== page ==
Built for the Festival of the Five Seasons in Chaudfontaine Park, which lies on the outskirts of Liege, Belgium, a giant clothespin sculpture appears to be holding on to a mound of dirt and grass.
Designed by Turkish artist Mehmet Ali Uysal, a professor of art at the Middle East Technical University, the giant sculpture is just one piece in a string of Uysal works that rely on flawless illusion.
One of the most difficult tasks in seminary was learning words can posses more than one meaning according to their use in certain eras and contexts.
Socrates believed the senses don’t grasp reality in any way, but the soul was the true receptacle of truth. The physical body was an obstacle to the search for truth. What we see in this world is imperfect, while the real, spiritual world of the Forms is perfect. Aristotle saw ultimate reality in physical objects, which could be known through experience.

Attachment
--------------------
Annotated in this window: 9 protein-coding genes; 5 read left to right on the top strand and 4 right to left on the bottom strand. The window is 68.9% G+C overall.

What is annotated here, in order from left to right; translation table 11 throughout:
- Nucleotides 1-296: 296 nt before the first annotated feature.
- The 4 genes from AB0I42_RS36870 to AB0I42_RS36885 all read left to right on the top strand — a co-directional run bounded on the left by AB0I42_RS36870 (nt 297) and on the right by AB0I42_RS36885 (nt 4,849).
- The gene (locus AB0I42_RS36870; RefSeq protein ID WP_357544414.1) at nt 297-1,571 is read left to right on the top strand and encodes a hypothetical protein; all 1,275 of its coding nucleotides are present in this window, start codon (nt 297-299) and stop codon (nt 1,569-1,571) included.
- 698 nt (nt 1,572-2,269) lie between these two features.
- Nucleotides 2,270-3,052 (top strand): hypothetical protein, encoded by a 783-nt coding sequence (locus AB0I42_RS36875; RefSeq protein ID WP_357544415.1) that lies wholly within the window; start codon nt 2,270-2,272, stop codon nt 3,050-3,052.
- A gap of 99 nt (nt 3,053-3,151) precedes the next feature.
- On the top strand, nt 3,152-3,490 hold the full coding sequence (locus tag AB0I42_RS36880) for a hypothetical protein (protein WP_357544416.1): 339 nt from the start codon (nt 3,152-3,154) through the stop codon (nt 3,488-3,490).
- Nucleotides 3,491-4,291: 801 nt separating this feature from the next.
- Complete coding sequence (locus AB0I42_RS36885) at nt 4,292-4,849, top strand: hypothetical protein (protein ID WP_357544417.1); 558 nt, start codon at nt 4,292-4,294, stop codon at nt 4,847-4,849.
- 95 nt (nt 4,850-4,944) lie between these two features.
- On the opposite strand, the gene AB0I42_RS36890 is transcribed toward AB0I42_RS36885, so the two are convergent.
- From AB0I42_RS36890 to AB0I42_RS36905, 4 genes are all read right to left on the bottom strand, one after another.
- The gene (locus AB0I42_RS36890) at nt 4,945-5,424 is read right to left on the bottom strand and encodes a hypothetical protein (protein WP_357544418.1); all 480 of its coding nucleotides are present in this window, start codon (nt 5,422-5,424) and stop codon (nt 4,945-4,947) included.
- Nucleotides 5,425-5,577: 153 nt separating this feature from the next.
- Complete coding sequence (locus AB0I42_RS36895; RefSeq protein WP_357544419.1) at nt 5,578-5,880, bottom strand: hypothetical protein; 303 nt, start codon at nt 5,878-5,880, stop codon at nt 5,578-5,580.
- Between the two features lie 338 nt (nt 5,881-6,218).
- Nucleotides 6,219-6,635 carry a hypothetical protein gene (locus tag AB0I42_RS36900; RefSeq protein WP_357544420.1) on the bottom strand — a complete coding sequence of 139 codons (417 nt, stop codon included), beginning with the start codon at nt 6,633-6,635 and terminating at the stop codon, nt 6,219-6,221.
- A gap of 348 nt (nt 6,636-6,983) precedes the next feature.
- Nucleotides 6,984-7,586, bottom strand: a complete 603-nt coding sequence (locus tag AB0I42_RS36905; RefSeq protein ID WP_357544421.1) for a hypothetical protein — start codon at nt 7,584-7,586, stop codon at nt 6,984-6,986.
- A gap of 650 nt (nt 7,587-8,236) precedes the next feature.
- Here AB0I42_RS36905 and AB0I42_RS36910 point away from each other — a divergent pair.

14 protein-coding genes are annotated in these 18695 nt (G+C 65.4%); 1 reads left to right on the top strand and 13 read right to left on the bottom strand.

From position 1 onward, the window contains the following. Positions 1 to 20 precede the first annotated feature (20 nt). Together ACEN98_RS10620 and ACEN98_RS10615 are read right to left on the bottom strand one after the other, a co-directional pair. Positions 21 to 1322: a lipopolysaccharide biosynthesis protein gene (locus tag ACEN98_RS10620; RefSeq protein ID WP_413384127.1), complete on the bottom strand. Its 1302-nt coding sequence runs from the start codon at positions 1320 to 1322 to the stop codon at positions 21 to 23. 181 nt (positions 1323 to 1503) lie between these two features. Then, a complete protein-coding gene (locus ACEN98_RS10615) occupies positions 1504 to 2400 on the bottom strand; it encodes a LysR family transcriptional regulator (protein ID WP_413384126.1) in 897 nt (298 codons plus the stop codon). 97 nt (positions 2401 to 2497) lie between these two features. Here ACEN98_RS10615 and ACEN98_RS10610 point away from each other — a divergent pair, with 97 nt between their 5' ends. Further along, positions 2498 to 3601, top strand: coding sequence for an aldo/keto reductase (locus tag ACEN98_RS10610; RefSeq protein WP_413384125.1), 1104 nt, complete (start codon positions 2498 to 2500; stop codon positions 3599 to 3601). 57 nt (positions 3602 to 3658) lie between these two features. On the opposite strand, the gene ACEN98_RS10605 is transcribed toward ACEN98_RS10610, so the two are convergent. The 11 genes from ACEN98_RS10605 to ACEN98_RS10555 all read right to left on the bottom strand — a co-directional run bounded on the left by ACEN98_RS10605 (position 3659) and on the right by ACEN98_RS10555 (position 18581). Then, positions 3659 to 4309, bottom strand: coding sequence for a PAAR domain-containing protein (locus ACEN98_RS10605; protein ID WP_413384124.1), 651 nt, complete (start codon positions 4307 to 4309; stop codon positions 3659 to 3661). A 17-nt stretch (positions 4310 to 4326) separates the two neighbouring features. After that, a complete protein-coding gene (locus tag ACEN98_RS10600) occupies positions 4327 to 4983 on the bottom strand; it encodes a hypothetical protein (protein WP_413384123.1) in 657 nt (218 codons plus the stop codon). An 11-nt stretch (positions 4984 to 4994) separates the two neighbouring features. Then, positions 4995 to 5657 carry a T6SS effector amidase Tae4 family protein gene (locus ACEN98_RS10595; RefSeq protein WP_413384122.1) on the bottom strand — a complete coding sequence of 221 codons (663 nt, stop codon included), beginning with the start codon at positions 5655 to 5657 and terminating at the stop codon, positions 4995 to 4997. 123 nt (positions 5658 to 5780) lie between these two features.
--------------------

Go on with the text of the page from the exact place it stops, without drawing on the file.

These are the gyrations which an art mind encounters on the way toward a theological education. My Rosetta Stone moment arrived when I realized we artists have defined beauty in various ways across the centuries. When I connected beauty and reality, the lights came on in my mind!
In our world today even the word truth had a fluid meaning. For some, truth means it represents a concrete and unchanging reality. For others, truth is a matter how they feel at the moment, whether the facts are true or not.
Can we make our art with emotion and also use our reason at the same time? Can we hold ideal truths and live with imperfect reality? These are questions for life, art, and faith.